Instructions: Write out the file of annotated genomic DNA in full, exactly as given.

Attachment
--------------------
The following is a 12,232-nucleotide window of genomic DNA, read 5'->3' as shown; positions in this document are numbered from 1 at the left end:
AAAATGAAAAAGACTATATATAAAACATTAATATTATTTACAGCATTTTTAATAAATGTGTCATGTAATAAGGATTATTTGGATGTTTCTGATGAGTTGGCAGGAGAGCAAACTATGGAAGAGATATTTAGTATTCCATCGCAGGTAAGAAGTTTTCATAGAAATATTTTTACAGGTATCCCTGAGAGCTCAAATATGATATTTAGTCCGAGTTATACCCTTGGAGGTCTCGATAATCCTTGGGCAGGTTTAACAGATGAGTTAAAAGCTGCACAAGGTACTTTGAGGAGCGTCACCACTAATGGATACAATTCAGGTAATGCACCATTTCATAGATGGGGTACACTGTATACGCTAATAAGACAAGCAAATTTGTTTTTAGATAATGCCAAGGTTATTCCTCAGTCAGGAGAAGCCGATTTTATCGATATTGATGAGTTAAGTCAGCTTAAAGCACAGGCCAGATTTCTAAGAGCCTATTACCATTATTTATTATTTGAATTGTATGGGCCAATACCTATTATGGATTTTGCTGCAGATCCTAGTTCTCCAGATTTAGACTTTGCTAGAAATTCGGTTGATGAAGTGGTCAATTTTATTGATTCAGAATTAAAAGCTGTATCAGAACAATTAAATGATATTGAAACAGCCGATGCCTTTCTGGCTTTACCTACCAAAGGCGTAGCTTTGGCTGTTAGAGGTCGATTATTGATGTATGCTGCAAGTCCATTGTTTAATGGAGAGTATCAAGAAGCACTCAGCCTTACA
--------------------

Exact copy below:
The following is a 12,232-nucleotide window of genomic DNA, read 5'->3' as shown; positions in this document are numbered from 1 at the left end:
AAAATGAAAAAGACTATATATAAAACATTAATATTATTTACAGCATTTTTAATAAATGTGTCATGTAATAAGGATTATTTGGATGTTTCTGATGAGTTGGCAGGAGAGCAAACTATGGAAGAGATATTTAGTATTCCATCGCAGGTAAGAAGTTTTCATAGAAATATTTTTACAGGTATCCCTGAGAGCTCAAATATGATATTTAGTCCGAGTTATACCCTTGGAGGTCTCGATAATCCTTGGGCAGGTTTAACAGATGAGTTAAAAGCTGCACAAGGTACTTTGAGGAGCGTCACCACTAATGGATACAATTCAGGTAATGCACCATTTCATAGATGGGGTACACTGTATACGCTAATAAGACAAGCAAATTTGTTTTTAGATAATGCCAAGGTTATTCCTCAGTCAGGAGAAGCCGATTTTATCGATATTGATGAGTTAAGTCAGCTTAAAGCACAGGCCAGATTTCTAAGAGCCTATTACCATTATTTATTATTTGAATTGTATGGGCCAATACCTATTATGGATTTTGCTGCAGATCCTAGTTCTCCAGATTTAGACTTTGCTAGAAATTCGGTTGATGAAGTGGTCAATTTTATTGATTCAGAATTAAAAGCTGTATCAGAACAATTAAATGATATTGAAACAGCCGATGCCTTTCTGGCTTTACCTACCAAAGGCGTAGCTTTGGCTGTTAGAGGTCGATTATTGATGTATGCTGCAAGTCCATTGTTTAATGGAGAGTATCAAGAAGCACTCAGCCTTACA